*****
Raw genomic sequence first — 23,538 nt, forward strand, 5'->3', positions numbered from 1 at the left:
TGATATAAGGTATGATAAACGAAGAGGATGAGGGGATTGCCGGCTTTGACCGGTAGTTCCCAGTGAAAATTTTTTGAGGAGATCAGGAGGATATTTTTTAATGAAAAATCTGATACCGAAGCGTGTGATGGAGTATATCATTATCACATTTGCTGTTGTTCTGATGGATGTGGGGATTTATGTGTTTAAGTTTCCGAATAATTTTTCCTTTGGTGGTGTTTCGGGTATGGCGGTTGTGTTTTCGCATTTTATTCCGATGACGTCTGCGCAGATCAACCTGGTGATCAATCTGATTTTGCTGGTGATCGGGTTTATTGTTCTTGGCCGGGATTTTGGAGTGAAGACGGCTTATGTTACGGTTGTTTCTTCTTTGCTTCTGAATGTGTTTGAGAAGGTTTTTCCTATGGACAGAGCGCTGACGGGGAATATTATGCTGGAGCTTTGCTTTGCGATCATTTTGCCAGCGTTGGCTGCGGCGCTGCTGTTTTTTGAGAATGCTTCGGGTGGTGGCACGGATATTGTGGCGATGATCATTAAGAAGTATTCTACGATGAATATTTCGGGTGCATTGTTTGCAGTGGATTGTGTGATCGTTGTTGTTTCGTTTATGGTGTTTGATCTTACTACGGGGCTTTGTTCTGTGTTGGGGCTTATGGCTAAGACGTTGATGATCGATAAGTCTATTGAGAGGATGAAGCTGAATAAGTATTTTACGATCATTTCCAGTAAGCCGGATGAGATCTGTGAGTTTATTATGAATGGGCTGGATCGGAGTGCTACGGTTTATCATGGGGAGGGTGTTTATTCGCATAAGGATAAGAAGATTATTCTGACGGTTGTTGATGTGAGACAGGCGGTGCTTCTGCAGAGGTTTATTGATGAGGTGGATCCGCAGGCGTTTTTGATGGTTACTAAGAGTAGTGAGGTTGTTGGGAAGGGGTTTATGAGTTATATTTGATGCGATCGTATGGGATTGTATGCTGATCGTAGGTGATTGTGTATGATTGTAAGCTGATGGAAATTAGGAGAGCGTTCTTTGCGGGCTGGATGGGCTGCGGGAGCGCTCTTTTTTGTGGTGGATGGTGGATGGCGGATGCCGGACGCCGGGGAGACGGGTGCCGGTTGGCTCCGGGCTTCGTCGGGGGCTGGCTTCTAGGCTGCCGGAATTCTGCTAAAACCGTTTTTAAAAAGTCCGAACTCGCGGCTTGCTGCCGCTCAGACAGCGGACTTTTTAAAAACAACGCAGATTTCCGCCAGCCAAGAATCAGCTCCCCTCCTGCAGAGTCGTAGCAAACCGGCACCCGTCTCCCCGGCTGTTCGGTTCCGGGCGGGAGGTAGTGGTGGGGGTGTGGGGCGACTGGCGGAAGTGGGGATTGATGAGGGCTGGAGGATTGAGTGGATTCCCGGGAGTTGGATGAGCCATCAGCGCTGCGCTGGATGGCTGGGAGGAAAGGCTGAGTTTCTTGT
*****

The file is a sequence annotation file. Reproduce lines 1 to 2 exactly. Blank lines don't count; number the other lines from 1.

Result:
Raw genomic sequence first — 23,538 nt, forward strand, 5'->3', positions numbered from 1 at the left:
TGATATAAGGTATGATAAACGAAGAGGATGAGGGGATTGCCGGCTTTGACCGGTAGTTCCCAGTGAAAATTTTTTGAGGAGATCAGGAGGATATTTTTTAATGAAAAATCTGATACCGAAGCGTGTGATGGAGTATATCATTATCACATTTGCTGTTGTTCTGATGGATGTGGGGATTTATGTGTTTAAGTTTCCGAATAATTTTTCCTTTGGTGGTGTTTCGGGTATGGCGGTTGTGTTTTCGCATTTTATTCCGATGACGTCTGCGCAGATCAACCTGGTGATCAATCTGATTTTGCTGGTGATCGGGTTTATTGTTCTTGGCCGGGATTTTGGAGTGAAGACGGCTTATGTTACGGTTGTTTCTTCTTTGCTTCTGAATGTGTTTGAGAAGGTTTTTCCTATGGACAGAGCGCTGACGGGGAATATTATGCTGGAGCTTTGCTTTGCGATCATTTTGCCAGCGTTGGCTGCGGCGCTGCTGTTTTTTGAGAATGCTTCGGGTGGTGGCACGGATATTGTGGCGATGATCATTAAGAAGTATTCTACGATGAATATTTCGGGTGCATTGTTTGCAGTGGATTGTGTGATCGTTGTTGTTTCGTTTATGGTGTTTGATCTTACTACGGGGCTTTGTTCTGTGTTGGGGCTTATGGCTAAGACGTTGATGATCGATAAGTCTATTGAGAGGATGAAGCTGAATAAGTATTTTACGATCATTTCCAGTAAGCCGGATGAGATCTGTGAGTTTATTATGAATGGGCTGGATCGGAGTGCTACGGTTTATCATGGGGAGGGTGTTTATTCGCATAAGGATAAGAAGATTATTCTGACGGTTGTTGATGTGAGACAGGCGGTGCTTCTGCAGAGGTTTATTGATGAGGTGGATCCGCAGGCGTTTTTGATGGTTACTAAGAGTAGTGAGGTTGTTGGGAAGGGGTTTATGAGTTATATTTGATGCGATCGTATGGGATTGTATGCTGATCGTAGGTGATTGTGTATGATTGTAAGCTGATGGAAATTAGGAGAGCGTTCTTTGCGGGCTGGATGGGCTGCGGGAGCGCTCTTTTTTGTGGTGGATGGTGGATGGCGGATGCCGGACGCCGGGGAGACGGGTGCCGGTTGGCTCCGGGCTTCGTCGGGGGCTGGCTTCTAGGCTGCCGGAATTCTGCTAAAACCGTTTTTAAAAAGTCCGAACTCGCGGCTTGCTGCCGCTCAGACAGCGGACTTTTTAAAAACAACGCAGATTTCCGCCAGCCAAGAATCAGCTCCCCTCCTGCAGAGTCGTAGCAAACCGGCACCCGTCTCCCCGGCTGTTCGGTTCCGGGCGGGAGGTAGTGGTGGGGGTGTGGGGCGACTGGCGGAAGTGGGGATTGATGAGGGCTGGAGGATTGAGTGGATTCCCGGGAGTTGGATGAGCCATCAGCGCTGCGCTGGATGGCTGGGAGGAAAGGCTGAGTTTCTTGT